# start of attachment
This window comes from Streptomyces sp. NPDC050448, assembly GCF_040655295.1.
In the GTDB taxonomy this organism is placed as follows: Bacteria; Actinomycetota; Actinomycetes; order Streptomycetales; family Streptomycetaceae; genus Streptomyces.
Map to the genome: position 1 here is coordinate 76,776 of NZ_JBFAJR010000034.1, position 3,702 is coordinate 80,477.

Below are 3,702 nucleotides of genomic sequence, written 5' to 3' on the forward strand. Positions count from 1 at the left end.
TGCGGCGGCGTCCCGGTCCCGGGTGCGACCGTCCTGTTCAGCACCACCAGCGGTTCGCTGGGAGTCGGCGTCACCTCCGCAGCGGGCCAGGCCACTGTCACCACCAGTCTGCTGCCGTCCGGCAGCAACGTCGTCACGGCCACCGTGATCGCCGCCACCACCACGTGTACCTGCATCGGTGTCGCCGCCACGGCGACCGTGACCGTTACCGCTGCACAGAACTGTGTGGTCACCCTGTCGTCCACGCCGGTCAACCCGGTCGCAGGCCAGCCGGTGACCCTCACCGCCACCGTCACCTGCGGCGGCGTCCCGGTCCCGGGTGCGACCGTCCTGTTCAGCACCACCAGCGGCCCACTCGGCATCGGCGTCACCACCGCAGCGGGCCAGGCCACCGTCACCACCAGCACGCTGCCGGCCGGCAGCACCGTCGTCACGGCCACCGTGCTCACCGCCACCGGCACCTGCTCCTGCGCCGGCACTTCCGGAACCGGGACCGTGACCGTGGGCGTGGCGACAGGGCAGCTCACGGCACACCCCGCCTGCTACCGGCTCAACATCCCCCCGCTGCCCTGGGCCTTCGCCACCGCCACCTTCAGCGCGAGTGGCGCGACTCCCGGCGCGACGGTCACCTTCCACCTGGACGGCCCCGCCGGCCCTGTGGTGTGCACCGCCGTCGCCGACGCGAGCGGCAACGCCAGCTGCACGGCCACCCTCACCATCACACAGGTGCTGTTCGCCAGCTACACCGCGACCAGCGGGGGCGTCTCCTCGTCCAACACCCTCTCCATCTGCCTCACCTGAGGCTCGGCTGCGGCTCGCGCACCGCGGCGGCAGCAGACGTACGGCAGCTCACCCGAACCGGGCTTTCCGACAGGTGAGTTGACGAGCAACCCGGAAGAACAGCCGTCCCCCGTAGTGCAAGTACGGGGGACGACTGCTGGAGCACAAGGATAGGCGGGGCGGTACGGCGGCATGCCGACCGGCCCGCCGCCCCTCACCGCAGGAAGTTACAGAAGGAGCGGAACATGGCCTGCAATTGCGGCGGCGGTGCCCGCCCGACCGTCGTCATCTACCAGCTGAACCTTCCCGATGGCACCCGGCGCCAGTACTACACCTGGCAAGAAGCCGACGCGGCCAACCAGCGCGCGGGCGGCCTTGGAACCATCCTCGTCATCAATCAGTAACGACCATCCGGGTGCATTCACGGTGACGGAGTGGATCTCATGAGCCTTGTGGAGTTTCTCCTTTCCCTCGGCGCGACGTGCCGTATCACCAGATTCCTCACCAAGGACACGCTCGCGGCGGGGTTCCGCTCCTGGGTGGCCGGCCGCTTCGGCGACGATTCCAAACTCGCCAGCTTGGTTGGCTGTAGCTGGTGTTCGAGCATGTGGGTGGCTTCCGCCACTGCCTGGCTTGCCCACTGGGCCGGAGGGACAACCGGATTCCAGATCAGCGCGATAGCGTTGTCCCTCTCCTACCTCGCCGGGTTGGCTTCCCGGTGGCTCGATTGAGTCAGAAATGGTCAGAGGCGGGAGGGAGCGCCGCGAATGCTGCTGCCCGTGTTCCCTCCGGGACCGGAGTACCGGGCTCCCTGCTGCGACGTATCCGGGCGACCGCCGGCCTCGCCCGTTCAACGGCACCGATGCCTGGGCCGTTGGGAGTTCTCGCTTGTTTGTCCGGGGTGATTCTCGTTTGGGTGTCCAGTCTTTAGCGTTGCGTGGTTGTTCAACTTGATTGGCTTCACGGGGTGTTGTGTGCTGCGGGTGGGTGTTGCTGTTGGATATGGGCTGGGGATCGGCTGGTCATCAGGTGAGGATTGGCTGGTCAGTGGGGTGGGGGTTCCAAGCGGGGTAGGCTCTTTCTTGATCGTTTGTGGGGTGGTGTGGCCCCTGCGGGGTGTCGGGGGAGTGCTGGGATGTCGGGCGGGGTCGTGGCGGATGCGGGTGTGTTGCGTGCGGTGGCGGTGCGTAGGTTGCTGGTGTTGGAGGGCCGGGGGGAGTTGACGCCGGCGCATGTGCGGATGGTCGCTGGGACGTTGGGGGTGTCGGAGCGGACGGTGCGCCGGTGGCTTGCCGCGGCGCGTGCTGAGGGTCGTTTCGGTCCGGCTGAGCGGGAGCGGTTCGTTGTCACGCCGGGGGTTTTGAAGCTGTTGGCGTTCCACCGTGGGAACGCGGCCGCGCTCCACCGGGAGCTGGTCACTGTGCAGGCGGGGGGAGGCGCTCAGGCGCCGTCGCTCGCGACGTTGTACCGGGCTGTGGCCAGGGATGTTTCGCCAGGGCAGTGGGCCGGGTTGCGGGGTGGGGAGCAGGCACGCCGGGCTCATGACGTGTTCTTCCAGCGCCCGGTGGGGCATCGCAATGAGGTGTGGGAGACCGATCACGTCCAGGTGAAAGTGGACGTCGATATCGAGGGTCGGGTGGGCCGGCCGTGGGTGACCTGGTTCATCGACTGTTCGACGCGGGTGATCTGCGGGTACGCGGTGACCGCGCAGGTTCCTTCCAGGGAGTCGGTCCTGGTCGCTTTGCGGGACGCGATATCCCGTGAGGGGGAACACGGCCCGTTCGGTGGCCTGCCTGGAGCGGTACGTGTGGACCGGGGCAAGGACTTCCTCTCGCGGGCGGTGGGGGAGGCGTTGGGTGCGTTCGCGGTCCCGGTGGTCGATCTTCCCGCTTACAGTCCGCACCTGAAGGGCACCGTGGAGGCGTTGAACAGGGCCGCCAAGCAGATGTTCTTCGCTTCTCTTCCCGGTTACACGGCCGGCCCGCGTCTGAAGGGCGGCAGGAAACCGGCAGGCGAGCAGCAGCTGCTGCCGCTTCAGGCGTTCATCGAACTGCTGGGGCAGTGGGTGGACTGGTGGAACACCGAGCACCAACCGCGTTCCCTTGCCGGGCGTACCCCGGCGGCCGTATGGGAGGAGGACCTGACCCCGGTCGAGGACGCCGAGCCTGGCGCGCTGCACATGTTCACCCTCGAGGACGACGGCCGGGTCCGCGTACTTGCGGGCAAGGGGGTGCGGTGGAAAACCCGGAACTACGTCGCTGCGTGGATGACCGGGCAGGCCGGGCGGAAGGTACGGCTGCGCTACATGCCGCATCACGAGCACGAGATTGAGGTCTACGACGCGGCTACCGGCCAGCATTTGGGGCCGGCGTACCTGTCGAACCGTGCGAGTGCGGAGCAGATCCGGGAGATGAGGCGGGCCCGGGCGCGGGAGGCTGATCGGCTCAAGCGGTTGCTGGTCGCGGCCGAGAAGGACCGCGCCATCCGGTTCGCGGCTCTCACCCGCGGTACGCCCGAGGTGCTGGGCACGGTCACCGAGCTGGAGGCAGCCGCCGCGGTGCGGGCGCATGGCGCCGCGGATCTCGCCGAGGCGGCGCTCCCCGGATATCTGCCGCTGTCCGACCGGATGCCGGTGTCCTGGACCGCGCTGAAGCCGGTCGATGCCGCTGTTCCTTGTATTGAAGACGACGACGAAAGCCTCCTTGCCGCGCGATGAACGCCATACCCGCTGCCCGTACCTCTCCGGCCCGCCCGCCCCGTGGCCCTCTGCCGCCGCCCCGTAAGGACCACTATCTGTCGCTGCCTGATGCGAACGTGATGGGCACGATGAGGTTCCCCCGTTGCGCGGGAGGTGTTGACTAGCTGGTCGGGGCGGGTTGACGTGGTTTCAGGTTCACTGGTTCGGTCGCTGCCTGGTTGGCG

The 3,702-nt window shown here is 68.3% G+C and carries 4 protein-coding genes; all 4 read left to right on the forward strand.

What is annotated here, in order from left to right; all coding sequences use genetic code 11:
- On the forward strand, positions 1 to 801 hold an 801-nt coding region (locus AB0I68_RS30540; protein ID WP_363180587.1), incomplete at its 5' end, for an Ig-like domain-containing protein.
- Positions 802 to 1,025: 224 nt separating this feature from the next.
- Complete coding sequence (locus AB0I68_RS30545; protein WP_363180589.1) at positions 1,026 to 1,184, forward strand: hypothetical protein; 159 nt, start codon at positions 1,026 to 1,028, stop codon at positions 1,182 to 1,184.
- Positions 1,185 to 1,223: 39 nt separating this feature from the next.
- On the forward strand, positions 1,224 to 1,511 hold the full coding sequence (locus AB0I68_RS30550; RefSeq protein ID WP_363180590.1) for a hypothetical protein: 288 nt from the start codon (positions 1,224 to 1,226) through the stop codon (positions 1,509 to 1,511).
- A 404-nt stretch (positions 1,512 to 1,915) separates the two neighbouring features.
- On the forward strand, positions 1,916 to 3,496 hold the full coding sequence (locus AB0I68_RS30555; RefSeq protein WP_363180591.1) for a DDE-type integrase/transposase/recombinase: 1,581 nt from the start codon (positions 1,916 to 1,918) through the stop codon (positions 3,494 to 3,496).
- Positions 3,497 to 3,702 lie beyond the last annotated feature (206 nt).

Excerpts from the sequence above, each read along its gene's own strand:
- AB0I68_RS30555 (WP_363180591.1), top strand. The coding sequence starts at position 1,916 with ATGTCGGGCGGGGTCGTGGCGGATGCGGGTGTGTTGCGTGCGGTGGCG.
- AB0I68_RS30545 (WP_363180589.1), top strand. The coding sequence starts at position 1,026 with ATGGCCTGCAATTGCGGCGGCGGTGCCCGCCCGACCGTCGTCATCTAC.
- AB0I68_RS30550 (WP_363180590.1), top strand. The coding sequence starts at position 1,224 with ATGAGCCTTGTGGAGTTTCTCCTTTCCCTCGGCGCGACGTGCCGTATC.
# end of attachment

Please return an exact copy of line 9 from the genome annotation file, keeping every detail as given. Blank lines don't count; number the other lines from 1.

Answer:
- Positions 802 to 1,025: 224 nt separating this feature from the next.